Saturday, December 08, 2007
Tales of a Vanishing Population
Sooo cute! and scientists tell us that they are endangered. Here are some tidbits from a fascinating little article.
[The polar bear is the] only predator that will actively stalk a human.
Dennis Compayre raises bushy grey eyebrows as he listens to the environmentalists predict the polar bear's demise. "They say the numbers are down from 1,200 to around 900, but I think I know as much about polar bears as anyone, and I tell you there are as many bears here now as there were when I was a kid..."
Flying into Churchill, the weather seems cold enough.
If minus 5C means the greenhouse effect is upon us, heaven knows what it was like before.
According to my taxi driver, however, the seasons have changed, and by rights it should be a whole lot colder.
"Last week, it was minus 20C, but now it's suddenly warmed up again, and not long ago that never happened," he informs me.
In Churchill, the effects of this odd upsurge in temperature are clear.
By this time of year, Hudson Bay has usually refrozen and the bears are beginning to slide off to hunt seals on the fringe of the ice-sheet.
After freezing briefly, however, it has now melted again, and so the bears are still very much among us.
Although hard to find, as opposed to the minimum ice NASA photos you couldn't escape last Summer (and attached here as well) here is a three week old photo of the Arctic ocean showing a very rapid, indeed record recovery (but not complete recovery) of the sea ice in Autumn. I'll wait to the end of April to see the end of Winter extent of the sea ice. We'll see if it's abnormally small.
The guy in Churchill, Canada says it's been warmer than he remembers, who am I to argue? The other guy in the story says there are as many polar bears as ever, who are you to argue?
According to this article published in Canada's The Globe and Mail newspaper on November 7, 2006, the Canadian Wildlife Service did a study that confirms that there are fewer polar bears in the area than there used to be, using figures that close to what the "other guy in the story" approximated. He must have read this article. To quote:
"In the last few months, a major survey by the Canadian Wildlife Service has found that the polar bear population in western Hudson Bay, an area that stretches from Rankin Inlet to the Ontario-Manitoba border, has dropped significantly. According to the study, there were 1,194 bears in the region in 1987, and only 935 in 2004, a 22-per-cent decline."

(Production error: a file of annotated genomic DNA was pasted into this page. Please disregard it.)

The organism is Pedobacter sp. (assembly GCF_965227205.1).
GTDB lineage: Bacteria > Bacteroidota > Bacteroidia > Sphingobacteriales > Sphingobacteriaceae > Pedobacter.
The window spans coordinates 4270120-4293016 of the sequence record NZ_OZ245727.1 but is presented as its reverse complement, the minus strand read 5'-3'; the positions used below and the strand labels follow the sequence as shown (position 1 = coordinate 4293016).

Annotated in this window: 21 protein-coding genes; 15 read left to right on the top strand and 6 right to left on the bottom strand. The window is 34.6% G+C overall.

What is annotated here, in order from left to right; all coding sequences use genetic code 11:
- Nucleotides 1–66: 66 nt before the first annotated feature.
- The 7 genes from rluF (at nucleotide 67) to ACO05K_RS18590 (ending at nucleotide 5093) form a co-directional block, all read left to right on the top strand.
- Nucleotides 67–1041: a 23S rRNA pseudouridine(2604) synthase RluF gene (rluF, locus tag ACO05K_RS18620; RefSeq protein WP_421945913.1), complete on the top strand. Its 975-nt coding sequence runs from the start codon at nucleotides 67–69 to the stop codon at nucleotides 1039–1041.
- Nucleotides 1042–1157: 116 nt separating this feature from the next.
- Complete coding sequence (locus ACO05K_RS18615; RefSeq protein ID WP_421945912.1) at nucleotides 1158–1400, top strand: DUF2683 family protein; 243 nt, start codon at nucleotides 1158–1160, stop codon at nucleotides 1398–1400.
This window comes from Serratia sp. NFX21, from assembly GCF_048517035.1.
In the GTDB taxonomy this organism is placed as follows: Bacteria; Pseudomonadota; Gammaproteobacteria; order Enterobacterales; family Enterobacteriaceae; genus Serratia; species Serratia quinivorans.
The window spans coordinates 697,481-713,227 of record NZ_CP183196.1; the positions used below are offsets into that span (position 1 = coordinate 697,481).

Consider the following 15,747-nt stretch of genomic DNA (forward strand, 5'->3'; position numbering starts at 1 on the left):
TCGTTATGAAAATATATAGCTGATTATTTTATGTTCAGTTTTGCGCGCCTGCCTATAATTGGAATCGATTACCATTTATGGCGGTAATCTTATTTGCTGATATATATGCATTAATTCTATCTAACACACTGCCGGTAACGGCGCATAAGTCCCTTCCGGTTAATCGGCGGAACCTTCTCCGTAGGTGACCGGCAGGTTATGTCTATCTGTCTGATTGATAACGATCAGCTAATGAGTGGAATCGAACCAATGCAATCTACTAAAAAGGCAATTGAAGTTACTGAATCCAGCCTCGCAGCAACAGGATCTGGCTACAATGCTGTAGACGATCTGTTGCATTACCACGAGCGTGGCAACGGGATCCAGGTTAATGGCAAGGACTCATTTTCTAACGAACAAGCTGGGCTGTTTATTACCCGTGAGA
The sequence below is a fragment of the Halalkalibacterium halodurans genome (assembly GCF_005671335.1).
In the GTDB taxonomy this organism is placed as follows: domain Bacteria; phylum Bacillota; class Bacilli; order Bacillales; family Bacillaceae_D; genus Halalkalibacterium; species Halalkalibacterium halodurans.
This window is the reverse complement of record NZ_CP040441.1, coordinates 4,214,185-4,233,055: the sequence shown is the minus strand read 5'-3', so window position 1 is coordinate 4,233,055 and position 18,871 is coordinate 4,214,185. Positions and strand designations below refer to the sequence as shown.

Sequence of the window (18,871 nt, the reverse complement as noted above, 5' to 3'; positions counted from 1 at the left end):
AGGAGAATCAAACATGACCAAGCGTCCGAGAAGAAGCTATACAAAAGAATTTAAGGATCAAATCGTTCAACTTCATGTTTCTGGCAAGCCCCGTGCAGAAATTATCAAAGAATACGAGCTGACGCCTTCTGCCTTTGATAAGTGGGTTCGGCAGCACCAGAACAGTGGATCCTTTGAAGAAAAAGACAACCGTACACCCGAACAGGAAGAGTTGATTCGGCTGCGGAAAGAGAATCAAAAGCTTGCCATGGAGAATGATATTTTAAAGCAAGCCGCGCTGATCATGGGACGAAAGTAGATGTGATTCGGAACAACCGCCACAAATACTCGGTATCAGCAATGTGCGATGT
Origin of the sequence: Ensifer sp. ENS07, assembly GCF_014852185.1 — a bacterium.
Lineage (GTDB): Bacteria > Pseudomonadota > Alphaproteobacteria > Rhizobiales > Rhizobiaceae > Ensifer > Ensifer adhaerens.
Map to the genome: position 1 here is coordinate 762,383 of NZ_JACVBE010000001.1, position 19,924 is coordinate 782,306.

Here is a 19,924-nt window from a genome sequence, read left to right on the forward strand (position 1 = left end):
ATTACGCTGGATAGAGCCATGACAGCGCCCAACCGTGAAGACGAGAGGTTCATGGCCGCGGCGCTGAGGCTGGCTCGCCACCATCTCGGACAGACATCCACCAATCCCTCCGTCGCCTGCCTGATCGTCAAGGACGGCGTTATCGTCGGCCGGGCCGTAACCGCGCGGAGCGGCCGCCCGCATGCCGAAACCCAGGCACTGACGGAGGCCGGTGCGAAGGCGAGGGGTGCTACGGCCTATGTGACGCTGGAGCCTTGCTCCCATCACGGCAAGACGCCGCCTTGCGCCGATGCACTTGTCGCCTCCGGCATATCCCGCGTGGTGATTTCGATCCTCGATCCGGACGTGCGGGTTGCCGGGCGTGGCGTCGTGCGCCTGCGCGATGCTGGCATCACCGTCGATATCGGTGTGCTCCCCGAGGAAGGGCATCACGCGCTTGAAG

I don't know about you, but I'm more inclined to side with a scientific study carried out by the Canadian Wildlife Service than with "the other guy in the story," because he only has an opinion that is not grounded in empirical research.
I honestly don't know enough about the global warming debate to form an opinion about what's causing the decline in numbers, but it can't be argued that there are definitely fewer polar bears.
A couple other tidbits from that article:
" Michael Goodyear, executive director of the Churchill Northern Studies Centre, says he's shocked, at times, by the attitudes of some local people to climate change. Many people who know the land well, hunters and trappers, say it's just another of earth's cycles, he says.
His response is that things are changing much more rapidly than they did historically.
The ice on Hudson Bay, for example, breaks up almost three weeks earlier today than it did 30 years ago, he said.
"This is a big problem for the polar bears," Mr. Goodyear said. Once on land, the bears can no longer catch seals, and must fast through the summer months.
"If the ice breaks up three weeks earlier, the polar bears are forced ashore here in western Hudson Bay three weeks earlier, and that's bad for their overall health."
Friesen, Joe. "Can balmy Churchill live with new climate?;
Global warming threatens polar bears, but could also be a boon to struggling port." The Globe and Mail. 7 November 2006: A3. LexisNexis Academic: News. 8 December 2007.
* Polar bears have historically always had some form of protection in Manitoba since they are wildlife within the meaning of The Wildlife Act, ie., wild by nature in Manitoba.
* Hunting and killing of polar bear was first prohibited in 1949 when hunting was limited to bona fide residents of the Hudson Bay coastal area.
* In 1954, natives were prohibited from selling or otherwise disposing of polar bears or parts thereof and any person other than a native was prohibited from being in possession of a polar bear or any part thereof.
* In 1963, the polar bear was listed as Big Game under Division 1 of the Act. This listing occurred primarily to be consistent with other large mammals that have usually been viewed as being a big game species. Manitoba has never had a sport hunting or trapping season for polar bears despite this classification.
* In 1991, the status of the species in Schedule A to the Act was changed from Big Game to Protected Species. This change in status did not confer any additional protection, but was intended to convey that this was not a huntable species in Manitoba. The change was also consistent with the interprovincial, national and international status of the species.